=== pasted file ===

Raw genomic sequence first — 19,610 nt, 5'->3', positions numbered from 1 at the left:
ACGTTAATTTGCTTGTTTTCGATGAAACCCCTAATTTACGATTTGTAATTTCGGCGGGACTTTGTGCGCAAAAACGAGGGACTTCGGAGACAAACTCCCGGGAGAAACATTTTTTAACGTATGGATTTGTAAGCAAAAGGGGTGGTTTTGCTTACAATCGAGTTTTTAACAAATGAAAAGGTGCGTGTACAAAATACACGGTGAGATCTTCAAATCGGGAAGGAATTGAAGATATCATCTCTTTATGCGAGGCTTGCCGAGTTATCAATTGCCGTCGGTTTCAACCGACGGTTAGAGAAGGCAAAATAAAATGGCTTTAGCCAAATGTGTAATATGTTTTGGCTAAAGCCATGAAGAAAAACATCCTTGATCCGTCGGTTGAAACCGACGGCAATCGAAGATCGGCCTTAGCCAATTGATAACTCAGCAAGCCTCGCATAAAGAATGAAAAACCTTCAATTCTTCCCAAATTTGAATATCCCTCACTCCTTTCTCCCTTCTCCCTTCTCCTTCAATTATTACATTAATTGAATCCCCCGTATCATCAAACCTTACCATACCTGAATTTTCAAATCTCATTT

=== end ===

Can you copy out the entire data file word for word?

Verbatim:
Raw genomic sequence first — 19,610 nt, 5'->3', positions numbered from 1 at the left:
ACGTTAATTTGCTTGTTTTCGATGAAACCCCTAATTTACGATTTGTAATTTCGGCGGGACTTTGTGCGCAAAAACGAGGGACTTCGGAGACAAACTCCCGGGAGAAACATTTTTTAACGTATGGATTTGTAAGCAAAAGGGGTGGTTTTGCTTACAATCGAGTTTTTAACAAATGAAAAGGTGCGTGTACAAAATACACGGTGAGATCTTCAAATCGGGAAGGAATTGAAGATATCATCTCTTTATGCGAGGCTTGCCGAGTTATCAATTGCCGTCGGTTTCAACCGACGGTTAGAGAAGGCAAAATAAAATGGCTTTAGCCAAATGTGTAATATGTTTTGGCTAAAGCCATGAAGAAAAACATCCTTGATCCGTCGGTTGAAACCGACGGCAATCGAAGATCGGCCTTAGCCAATTGATAACTCAGCAAGCCTCGCATAAAGAATGAAAAACCTTCAATTCTTCCCAAATTTGAATATCCCTCACTCCTTTCTCCCTTCTCCCTTCTCCTTCAATTATTACATTAATTGAATCCCCCGTATCATCAAACCTTACCATACCTGAATTTTCAAATCTCATTT